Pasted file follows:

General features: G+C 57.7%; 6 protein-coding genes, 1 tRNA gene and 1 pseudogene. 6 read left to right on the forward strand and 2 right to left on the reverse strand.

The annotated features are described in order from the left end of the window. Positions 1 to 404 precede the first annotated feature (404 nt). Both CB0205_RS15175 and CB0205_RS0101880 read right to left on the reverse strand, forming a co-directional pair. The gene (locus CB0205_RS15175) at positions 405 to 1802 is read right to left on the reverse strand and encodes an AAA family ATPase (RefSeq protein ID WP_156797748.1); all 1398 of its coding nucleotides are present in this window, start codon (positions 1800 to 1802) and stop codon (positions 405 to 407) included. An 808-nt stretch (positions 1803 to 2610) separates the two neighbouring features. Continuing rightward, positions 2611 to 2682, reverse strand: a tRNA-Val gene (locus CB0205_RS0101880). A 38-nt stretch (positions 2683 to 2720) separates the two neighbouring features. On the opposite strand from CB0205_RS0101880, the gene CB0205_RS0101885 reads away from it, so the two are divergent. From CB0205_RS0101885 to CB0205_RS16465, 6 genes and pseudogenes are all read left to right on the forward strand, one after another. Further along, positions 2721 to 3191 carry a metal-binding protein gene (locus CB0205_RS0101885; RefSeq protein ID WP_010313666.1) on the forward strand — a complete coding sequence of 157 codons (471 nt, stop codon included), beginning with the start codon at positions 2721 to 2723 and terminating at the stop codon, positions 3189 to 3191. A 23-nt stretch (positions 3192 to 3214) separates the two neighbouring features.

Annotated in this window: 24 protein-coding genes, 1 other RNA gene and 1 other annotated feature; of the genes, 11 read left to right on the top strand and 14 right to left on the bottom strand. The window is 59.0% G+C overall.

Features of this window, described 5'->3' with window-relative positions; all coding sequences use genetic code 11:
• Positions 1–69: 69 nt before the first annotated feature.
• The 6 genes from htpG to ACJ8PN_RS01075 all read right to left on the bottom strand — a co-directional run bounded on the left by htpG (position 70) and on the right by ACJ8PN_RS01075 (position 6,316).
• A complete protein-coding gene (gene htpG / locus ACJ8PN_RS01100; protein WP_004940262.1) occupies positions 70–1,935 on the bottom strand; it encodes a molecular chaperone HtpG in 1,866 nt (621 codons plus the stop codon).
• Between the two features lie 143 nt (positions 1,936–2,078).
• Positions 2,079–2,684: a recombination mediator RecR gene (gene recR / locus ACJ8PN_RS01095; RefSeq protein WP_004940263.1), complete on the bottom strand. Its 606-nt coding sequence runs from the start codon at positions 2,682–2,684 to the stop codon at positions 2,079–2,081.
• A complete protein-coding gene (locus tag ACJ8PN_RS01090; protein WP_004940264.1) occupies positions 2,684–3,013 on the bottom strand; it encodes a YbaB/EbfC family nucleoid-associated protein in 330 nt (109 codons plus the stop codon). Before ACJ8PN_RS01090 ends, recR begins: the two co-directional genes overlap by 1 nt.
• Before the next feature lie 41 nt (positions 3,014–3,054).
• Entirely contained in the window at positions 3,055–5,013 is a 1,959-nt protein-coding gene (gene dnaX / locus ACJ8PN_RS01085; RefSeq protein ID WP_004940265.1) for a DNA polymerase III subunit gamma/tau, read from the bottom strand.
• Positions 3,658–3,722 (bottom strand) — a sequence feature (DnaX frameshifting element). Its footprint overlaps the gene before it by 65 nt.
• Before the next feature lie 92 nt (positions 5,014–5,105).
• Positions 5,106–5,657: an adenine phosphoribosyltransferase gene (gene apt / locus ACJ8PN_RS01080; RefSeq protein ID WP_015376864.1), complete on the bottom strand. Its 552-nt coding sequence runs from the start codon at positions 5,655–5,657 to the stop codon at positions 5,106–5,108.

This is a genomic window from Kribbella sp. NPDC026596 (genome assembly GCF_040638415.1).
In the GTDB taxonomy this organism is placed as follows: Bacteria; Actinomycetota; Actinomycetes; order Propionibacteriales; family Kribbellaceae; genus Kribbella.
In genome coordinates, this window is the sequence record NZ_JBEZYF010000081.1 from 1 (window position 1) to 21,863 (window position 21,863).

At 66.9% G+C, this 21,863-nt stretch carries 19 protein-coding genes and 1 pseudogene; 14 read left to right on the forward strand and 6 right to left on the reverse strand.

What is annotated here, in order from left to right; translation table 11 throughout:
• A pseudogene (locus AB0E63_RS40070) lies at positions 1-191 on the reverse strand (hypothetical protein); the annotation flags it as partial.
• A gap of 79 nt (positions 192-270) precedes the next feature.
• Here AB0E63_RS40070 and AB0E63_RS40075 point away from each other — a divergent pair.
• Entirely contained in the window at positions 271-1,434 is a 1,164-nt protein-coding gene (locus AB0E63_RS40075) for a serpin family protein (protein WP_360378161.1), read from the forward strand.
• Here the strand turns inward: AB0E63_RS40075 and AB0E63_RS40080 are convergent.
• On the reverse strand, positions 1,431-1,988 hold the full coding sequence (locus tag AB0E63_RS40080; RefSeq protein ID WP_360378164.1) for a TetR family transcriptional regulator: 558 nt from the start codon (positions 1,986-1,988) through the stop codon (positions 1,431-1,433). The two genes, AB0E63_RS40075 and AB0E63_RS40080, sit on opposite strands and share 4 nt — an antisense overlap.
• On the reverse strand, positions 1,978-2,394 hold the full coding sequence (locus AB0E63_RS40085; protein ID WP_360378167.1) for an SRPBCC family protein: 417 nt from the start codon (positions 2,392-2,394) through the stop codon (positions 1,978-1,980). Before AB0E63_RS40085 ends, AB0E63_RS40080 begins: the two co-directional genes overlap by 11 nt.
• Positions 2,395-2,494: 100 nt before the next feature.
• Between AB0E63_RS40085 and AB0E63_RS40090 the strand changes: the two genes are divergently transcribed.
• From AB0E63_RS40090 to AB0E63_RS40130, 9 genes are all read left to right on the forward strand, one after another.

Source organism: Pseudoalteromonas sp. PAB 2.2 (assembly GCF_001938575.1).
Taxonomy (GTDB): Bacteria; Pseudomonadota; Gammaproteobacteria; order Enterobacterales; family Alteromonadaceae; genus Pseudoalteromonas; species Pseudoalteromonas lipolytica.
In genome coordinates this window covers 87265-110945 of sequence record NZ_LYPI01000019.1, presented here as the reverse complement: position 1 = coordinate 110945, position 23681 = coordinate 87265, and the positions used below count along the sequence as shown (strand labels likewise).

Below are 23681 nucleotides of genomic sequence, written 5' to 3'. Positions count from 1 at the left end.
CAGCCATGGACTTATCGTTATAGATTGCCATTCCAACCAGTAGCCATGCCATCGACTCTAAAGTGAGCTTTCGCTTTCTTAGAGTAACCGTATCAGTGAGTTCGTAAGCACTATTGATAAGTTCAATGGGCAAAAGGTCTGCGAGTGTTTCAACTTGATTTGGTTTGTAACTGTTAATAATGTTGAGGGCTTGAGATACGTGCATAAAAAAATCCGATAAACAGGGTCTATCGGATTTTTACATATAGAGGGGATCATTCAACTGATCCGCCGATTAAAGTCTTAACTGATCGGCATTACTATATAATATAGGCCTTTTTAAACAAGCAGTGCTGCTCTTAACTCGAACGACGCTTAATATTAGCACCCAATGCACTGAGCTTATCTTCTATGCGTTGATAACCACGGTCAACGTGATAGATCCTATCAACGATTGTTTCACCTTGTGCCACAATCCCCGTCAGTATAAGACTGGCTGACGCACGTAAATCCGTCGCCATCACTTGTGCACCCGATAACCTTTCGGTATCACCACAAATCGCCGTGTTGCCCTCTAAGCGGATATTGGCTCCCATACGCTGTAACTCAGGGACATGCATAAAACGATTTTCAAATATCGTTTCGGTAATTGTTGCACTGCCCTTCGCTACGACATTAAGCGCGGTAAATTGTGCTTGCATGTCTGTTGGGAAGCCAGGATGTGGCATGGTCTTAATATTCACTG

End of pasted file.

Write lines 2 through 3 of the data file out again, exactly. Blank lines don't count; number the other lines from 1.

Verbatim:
The annotated features are described in order from the left end of the window. Positions 1 to 404 precede the first annotated feature (404 nt). Both CB0205_RS15175 and CB0205_RS0101880 read right to left on the reverse strand, forming a co-directional pair. The gene (locus CB0205_RS15175) at positions 405 to 1802 is read right to left on the reverse strand and encodes an AAA family ATPase (RefSeq protein ID WP_156797748.1); all 1398 of its coding nucleotides are present in this window, start codon (positions 1800 to 1802) and stop codon (positions 405 to 407) included. An 808-nt stretch (positions 1803 to 2610) separates the two neighbouring features. Continuing rightward, positions 2611 to 2682, reverse strand: a tRNA-Val gene (locus CB0205_RS0101880). A 38-nt stretch (positions 2683 to 2720) separates the two neighbouring features. On the opposite strand from CB0205_RS0101880, the gene CB0205_RS0101885 reads away from it, so the two are divergent. From CB0205_RS0101885 to CB0205_RS16465, 6 genes and pseudogenes are all read left to right on the forward strand, one after another. Further along, positions 2721 to 3191 carry a metal-binding protein gene (locus CB0205_RS0101885; RefSeq protein ID WP_010313666.1) on the forward strand — a complete coding sequence of 157 codons (471 nt, stop codon included), beginning with the start codon at positions 2721 to 2723 and terminating at the stop codon, positions 3189 to 3191. A 23-nt stretch (positions 3192 to 3214) separates the two neighbouring features.

Annotated in this window: 24 protein-coding genes, 1 other RNA gene and 1 other annotated feature; of the genes, 11 read left to right on the top strand and 14 right to left on the bottom strand. The window is 59.0% G+C overall.